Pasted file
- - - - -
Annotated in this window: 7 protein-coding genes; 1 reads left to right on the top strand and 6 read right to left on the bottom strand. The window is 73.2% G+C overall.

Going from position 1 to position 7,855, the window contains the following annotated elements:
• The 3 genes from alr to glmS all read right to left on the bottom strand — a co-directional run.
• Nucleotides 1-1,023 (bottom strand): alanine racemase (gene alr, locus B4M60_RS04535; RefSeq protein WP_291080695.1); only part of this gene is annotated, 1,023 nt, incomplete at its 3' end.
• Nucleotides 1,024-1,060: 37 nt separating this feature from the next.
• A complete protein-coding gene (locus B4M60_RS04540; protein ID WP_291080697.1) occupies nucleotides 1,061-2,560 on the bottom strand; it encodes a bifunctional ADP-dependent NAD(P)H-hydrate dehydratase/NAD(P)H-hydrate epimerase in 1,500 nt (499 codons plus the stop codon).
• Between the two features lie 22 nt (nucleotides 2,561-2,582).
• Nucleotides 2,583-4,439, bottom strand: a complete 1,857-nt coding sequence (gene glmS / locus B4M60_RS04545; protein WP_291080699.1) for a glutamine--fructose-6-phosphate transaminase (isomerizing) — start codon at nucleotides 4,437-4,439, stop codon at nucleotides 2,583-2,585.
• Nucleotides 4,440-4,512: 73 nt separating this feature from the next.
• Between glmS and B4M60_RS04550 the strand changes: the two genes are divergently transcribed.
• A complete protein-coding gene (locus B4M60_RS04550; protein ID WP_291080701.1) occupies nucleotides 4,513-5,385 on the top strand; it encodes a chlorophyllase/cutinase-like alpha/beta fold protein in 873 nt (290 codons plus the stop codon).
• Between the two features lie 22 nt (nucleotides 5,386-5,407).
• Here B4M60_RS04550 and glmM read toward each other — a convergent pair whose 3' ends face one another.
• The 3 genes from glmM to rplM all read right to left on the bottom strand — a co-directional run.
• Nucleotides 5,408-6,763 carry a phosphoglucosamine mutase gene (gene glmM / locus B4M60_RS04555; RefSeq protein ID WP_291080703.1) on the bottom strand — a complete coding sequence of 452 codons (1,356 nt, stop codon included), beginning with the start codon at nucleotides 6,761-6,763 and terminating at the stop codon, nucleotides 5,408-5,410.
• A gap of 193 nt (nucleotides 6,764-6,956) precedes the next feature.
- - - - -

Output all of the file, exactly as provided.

Annotated in this window: 7 protein-coding genes; 1 reads left to right on the top strand and 6 read right to left on the bottom strand. The window is 73.2% G+C overall.

Going from position 1 to position 7,855, the window contains the following annotated elements:
• The 3 genes from alr to glmS all read right to left on the bottom strand — a co-directional run.
• Nucleotides 1-1,023 (bottom strand): alanine racemase (gene alr, locus B4M60_RS04535; RefSeq protein WP_291080695.1); only part of this gene is annotated, 1,023 nt, incomplete at its 3' end.
• Nucleotides 1,024-1,060: 37 nt separating this feature from the next.
• A complete protein-coding gene (locus B4M60_RS04540; protein ID WP_291080697.1) occupies nucleotides 1,061-2,560 on the bottom strand; it encodes a bifunctional ADP-dependent NAD(P)H-hydrate dehydratase/NAD(P)H-hydrate epimerase in 1,500 nt (499 codons plus the stop codon).
• Between the two features lie 22 nt (nucleotides 2,561-2,582).
• Nucleotides 2,583-4,439, bottom strand: a complete 1,857-nt coding sequence (gene glmS / locus B4M60_RS04545; protein WP_291080699.1) for a glutamine--fructose-6-phosphate transaminase (isomerizing) — start codon at nucleotides 4,437-4,439, stop codon at nucleotides 2,583-2,585.
• Nucleotides 4,440-4,512: 73 nt separating this feature from the next.
• Between glmS and B4M60_RS04550 the strand changes: the two genes are divergently transcribed.
• A complete protein-coding gene (locus B4M60_RS04550; protein ID WP_291080701.1) occupies nucleotides 4,513-5,385 on the top strand; it encodes a chlorophyllase/cutinase-like alpha/beta fold protein in 873 nt (290 codons plus the stop codon).
• Between the two features lie 22 nt (nucleotides 5,386-5,407).
• Here B4M60_RS04550 and glmM read toward each other — a convergent pair whose 3' ends face one another.
• The 3 genes from glmM to rplM all read right to left on the bottom strand — a co-directional run.
• Nucleotides 5,408-6,763 carry a phosphoglucosamine mutase gene (gene glmM / locus B4M60_RS04555; RefSeq protein ID WP_291080703.1) on the bottom strand — a complete coding sequence of 452 codons (1,356 nt, stop codon included), beginning with the start codon at nucleotides 6,761-6,763 and terminating at the stop codon, nucleotides 5,408-5,410.
• A gap of 193 nt (nucleotides 6,764-6,956) precedes the next feature.